Deer hunt conundrum

September 28, 1997|By Peter A. Jay

HAVRE DE GRACE -- It was still early, the end-of-summer sun just beginning to glisten on the dew, when Matt showed up at the barn in his camouflage clothing. ''I could use a little help,'' he said.

It was the first morning of the new bow-and-arrow deer season, and Matt had been out in the woods long before sunrise, up in the same tree his father has favored for many years. It's a good location, and at first light he'd had a shot. He'd hit his deer squarely. In fact, the arrow passed right through it. But then the deer had bounded away.

Matt knew it probably hadn't gone far; he's a skilled enough hunter to know not to chase it. So he waited for an hour and then went to get some assistance. Along with Ray, who works for me, and my two dogs, I went back with him to help find his deer.

It didn't take us long. The deer, a yearling doe, had gone less than a hundred yards. We followed her trail, marked by little blood spots on the leaves and an occasional hoofprint where the ground was soft, until we found her, curled in a bed of mayapple. She was already cold. The three of us picked her up and carried her to the pickup, and then Matt took her to the checking station.

Another hunting season means a number of things, most of them predictable. It means I'll start getting calls from people I've never met, asking if they can hunt on our farm. It means that a few other people I've never met will show up in our woods, or build tree-stands there. To the best of my ability, I'll remove both the people and the tree-stands.

It's also predictable that the hunters I do allow in, people I know well and whom I trust to hunt safely, will start dropping deer. And if I'm bold or foolish enough to mention that, either in person or in print, much of the reaction will be hostile. That's predictable too.

Why hunt those beautiful creatures? It's an emotional question, and not an unreasoning one. Something more complicated than predation is going on here. While the animals killed are carefully cut into steaks and chops and burger, neither the hunters nor the landowners need the meat to survive.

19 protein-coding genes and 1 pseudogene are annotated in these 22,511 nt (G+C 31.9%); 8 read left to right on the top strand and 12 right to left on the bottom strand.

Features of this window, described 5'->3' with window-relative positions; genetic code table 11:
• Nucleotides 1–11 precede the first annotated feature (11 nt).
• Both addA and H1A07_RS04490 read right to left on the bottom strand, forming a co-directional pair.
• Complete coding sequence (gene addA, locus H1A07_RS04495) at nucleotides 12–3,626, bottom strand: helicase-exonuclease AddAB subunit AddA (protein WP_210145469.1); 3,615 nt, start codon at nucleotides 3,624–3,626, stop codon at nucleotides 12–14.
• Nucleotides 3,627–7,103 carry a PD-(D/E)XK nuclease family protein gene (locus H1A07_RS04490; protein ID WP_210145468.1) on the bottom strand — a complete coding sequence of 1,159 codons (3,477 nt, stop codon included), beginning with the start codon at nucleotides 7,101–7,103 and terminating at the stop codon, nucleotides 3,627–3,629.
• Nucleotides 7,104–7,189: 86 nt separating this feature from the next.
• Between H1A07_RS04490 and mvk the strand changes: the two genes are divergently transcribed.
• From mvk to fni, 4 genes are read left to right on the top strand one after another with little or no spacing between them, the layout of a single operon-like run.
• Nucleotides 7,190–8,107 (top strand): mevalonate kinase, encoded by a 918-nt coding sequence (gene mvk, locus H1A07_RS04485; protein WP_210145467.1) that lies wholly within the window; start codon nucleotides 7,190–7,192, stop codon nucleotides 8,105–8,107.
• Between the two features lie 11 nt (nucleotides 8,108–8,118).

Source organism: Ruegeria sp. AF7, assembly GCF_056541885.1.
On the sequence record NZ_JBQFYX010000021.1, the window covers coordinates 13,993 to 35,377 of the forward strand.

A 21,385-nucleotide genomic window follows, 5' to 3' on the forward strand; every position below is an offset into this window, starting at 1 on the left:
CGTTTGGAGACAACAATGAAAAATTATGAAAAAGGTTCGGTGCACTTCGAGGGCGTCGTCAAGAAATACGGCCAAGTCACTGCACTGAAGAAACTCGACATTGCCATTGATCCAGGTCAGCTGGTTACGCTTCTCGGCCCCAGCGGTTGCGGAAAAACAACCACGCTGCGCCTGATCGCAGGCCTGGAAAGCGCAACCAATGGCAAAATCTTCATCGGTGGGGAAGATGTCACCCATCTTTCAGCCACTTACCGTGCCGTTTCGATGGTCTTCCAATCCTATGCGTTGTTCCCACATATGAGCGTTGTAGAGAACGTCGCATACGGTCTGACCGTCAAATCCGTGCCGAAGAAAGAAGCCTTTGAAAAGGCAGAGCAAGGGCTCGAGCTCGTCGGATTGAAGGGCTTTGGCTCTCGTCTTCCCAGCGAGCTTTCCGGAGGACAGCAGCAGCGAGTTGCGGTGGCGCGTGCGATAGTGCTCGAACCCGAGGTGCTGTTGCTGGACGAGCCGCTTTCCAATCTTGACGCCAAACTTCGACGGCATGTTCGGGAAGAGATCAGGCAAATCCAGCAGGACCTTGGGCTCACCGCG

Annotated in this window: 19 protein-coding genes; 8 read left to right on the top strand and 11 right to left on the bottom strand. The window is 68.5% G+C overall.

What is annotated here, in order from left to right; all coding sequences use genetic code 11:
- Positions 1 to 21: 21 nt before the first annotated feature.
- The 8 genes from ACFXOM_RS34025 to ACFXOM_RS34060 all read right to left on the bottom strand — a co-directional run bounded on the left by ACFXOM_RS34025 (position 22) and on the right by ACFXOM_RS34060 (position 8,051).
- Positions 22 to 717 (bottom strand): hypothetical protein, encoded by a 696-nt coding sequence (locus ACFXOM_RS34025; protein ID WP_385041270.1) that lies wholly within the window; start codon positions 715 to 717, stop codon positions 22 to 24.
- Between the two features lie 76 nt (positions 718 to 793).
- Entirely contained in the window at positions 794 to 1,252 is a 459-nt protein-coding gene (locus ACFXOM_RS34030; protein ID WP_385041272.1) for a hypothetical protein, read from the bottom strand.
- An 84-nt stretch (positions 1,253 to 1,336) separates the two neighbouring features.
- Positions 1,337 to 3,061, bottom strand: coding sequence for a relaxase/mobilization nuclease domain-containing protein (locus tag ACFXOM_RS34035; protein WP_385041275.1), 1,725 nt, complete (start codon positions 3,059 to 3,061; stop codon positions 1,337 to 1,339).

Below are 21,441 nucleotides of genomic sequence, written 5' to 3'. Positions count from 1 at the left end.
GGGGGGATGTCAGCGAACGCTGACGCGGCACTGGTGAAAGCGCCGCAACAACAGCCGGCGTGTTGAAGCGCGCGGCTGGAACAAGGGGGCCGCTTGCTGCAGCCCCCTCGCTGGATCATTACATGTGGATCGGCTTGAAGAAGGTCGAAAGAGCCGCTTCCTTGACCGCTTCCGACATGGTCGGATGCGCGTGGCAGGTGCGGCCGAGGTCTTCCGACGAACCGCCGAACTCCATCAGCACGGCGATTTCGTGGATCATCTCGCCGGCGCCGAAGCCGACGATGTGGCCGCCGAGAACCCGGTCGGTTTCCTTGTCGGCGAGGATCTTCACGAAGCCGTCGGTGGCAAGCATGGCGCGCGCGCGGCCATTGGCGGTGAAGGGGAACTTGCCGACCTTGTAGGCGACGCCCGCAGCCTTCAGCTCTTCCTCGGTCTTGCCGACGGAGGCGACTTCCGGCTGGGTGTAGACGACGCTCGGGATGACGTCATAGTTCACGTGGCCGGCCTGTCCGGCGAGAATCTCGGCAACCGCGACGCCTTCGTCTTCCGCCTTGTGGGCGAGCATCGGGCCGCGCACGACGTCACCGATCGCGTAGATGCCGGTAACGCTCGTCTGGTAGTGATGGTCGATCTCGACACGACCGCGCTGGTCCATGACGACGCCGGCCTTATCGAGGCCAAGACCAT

The deer do some crop damage. This year I have one small field in corn, and the deer have been working on it. But they won't totally destroy it. If I chose to I could protect the corn from them, either by putting a 10-foot-high electric fence around it, or having the field patrolled day and night. I can't very well claim that the deer are about to put me out of business with their browsing.

There are other problems associated with deer too, including Lyme disease and wrecked cars. But I can't say that the reason most hunters hunt, and the reason I encourage deer hunting on our farm, has much to do with public health or public safety. So what is it then, sadism? Plain old thrill killing? By allowing Matt and other hunters to take deer, am I condoning an activity which is fundamentally evil?

Some people have no doubt that I am. They believe that the difference between killing a deer and a songbird, or between killing a deer and a child, is only incremental. How they stand on the killing of a rockfish or an Angus steer, or a groundhog or a rat or a cockroach, or perhaps a Brussels sprout, isn't always clear.

It isn't in dispute that there are plenty of white-tailed deer -- many millions of them in the United States. As I recall, there were 10 killed on our farm during the last hunting season, and there's no appreciable difference in the number of deer around the neighborhood now.

But whether there are too many deer is a matter of opinion. It's my opinion, certainly, that there are too many on our farm; that's why, if no one else were available to hunt them, I'd feel obligated to do it myself. Most wildlife biologists appear to be of the opinion that there are too many deer in much of the country, and especially in the suburbs.

The no-hunting people don't agree -- or if they do, they don't believe that hunting is an appropriate way to get the numbers down. Some of them support such off-the-wall solutions as birth-control injections (''Here, Bambi!'') or rounding up the unwanted deer and taking them away to, well, somewhere.

Anyway, here's to autumn, season of mists and mellow fruitfulness, when both arrows and arguments begin to fly.

Peter A. Jay is a writer and farmer.

Pub Date: 9/28/97

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